Top 10 high-speed sports tourers

With the page turning on Suzuki’s iconic Hayabusa, we look back at some other high-speed mile-munchers from years gone by.

Top 10 high-speed sports tourers

Suzuki’s Hayabusa is disappearing from the European market at the end of this year – leaving us without a rival to Kawasaki’s ZZR for the first time in two decades.

Of course, the motorcycle market has changed beyond recognition since 1999, when the Hayabusa first went on sale. Back then, the Busa’s 173bhp 1299cc fuel-injected engine was right at the cutting edge, offering more power and performance than anything else available. Sure it was longer and fatter than a superbike like the Yamaha R1, but it also offered noticeably more straight-line performance and that additional size and comfort put it into class of high-speed sports tourers that’s nearly extinct today.

Yes, modern 1000cc superbikes are just as capable of reaching the theoretical 186mph that bikes from most manufacturers have been voluntarily limited to ever since 2000, when the restriction came into place as a treaty to end the top speed arms race that the Busa was a key player in. Those modern 1000cc machines accelerate just as fast and manage corners far better than the bigger, heavier Busa-class bikes, too. But despite all that, the calm and stable straight-line performance of an over-1000cc super-sports-tourer has an appeal of its own.

Over the last three decades we’ve been spoilt for choice when it comes to such bikes, and while they’re a near-dead species now, these are our top ten high-speed sports tourers.

10: BMW K1200S (2004-2008)

With ‘only’ 167hp the 2004-2008 BMW K1200S was a day late and a dollar short when it came to out-and-out straight line performance, but it’s still without doubt a notable addition to the high-speed sports tourer class. Being a pre-S1000RR BMW, it’s emphasis edges towards the touring end of the envelope, with shaft drive as a key advantage on that front when compared to its rivals. The weird, Hossack-style front suspension was a BMW foible that actually works well.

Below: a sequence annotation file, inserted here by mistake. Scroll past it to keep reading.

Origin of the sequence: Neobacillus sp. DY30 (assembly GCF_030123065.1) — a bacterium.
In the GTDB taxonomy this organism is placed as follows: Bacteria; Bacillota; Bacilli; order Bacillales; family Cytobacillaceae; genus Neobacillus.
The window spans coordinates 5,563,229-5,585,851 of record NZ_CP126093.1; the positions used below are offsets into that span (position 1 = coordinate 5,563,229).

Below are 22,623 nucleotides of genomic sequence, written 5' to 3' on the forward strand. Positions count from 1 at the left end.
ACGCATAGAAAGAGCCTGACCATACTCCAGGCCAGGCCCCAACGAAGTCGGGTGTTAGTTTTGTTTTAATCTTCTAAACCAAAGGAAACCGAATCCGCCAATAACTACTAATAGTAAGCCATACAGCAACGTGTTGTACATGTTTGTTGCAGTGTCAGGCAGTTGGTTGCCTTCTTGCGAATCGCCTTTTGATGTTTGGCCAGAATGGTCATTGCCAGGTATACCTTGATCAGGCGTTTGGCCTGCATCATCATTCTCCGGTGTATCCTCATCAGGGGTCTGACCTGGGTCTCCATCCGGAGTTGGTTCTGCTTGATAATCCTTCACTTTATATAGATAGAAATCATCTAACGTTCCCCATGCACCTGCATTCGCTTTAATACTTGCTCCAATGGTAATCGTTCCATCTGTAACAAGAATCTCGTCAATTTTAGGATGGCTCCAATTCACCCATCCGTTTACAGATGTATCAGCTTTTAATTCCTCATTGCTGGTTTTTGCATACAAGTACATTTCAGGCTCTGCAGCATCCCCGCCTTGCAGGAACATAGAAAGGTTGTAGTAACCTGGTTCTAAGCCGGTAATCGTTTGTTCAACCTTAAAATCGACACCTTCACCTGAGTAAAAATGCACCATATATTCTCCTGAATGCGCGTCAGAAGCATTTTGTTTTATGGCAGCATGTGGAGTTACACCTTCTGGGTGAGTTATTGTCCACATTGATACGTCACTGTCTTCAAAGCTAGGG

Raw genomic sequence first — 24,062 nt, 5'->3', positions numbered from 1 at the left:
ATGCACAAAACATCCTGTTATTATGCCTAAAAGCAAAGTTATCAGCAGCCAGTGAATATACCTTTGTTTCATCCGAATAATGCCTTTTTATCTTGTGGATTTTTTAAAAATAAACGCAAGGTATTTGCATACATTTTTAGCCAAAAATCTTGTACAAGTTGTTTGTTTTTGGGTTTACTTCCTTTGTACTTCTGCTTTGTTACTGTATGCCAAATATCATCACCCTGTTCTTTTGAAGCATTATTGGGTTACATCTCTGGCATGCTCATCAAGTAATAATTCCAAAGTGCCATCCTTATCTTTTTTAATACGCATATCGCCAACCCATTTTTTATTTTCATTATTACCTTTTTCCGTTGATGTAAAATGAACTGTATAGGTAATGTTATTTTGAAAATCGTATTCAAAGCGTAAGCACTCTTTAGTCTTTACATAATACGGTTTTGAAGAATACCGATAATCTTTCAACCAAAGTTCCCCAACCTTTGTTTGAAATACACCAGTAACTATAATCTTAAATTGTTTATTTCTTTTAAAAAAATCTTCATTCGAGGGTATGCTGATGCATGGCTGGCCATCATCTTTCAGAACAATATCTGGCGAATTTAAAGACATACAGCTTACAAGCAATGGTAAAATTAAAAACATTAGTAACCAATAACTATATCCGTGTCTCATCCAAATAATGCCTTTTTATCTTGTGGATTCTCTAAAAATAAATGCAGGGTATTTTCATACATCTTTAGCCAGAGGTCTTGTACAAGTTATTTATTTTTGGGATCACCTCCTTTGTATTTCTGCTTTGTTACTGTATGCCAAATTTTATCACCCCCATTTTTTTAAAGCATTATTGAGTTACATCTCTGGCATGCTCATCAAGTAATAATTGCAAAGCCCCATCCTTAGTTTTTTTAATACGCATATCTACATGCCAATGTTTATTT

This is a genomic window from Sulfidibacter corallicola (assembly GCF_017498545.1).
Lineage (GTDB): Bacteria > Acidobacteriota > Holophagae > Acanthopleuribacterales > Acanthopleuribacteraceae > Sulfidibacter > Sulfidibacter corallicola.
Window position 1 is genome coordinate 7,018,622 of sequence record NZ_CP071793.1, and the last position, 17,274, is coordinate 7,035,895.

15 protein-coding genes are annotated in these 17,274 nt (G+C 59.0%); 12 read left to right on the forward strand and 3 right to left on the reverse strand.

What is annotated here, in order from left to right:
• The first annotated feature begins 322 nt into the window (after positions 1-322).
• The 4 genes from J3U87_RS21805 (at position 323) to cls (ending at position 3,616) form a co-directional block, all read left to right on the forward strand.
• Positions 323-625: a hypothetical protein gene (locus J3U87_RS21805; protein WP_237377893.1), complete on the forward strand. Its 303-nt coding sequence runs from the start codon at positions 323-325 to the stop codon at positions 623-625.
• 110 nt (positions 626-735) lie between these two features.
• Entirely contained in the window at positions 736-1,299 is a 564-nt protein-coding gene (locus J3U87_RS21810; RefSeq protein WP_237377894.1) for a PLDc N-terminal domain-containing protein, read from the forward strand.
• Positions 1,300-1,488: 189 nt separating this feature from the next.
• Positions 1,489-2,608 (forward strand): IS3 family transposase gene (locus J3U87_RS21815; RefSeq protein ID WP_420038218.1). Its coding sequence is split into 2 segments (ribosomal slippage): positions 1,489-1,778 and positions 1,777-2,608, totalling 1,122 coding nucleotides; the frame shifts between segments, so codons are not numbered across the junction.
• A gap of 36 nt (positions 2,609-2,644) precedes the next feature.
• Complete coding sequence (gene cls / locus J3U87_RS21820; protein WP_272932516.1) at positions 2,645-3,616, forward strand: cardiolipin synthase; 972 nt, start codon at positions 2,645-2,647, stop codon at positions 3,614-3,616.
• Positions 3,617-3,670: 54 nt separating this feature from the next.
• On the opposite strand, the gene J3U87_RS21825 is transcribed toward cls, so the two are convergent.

9: Kawasaki ZX-10 (1988-1990)

The short-lived ZX-10 – not to be confused with the ZX-10R line that has been with us since 2004 – was arguably the genesis of the entire class of bikes that the Hayabusa later came to define. Although intended as an out-and-out sports bike to rival the Yamaha FZR1000 and Suzuki GSX-R1100, it put its emphasis on top speed above all else, ranking as the world’s fastest production bike until 1990, when its successor – the ZZR1100 – put handling to one side  to concentrate on speed alone.

8: BMW K1300S (2008-2015)

Although clearly a derivative of the earlier K1200S, the 1293cc K1300S had both the capacity and the power to be a more convincing member of this class. With 175hp it at least matched the original Hayabusa on power – although its debut coincided with the launch of the second-gen Busa that once again pushed further ahead on that front.

7: Kawasaki ZZ-R1200 (2002-2005)

By 2001, the ZZ-R1100 was decidedly old-hat. Once the world’s fastest bike, it had been comprehensively out-gunned by the Hayabusa and its own sister model, the ZX-12R. But the new-for-2002 ZZ-R1200 didn’t really do much to move the game on. At 160hp its power was up on its predecessor but lagged behind the class leaders, and the fact it still featured carbs rather than injection was an indicator that this wasn’t a machine destined for a long life. So it proved. A decent tourer, but largely ignored when new and oft-forgotten now.

Head to page two for the final six...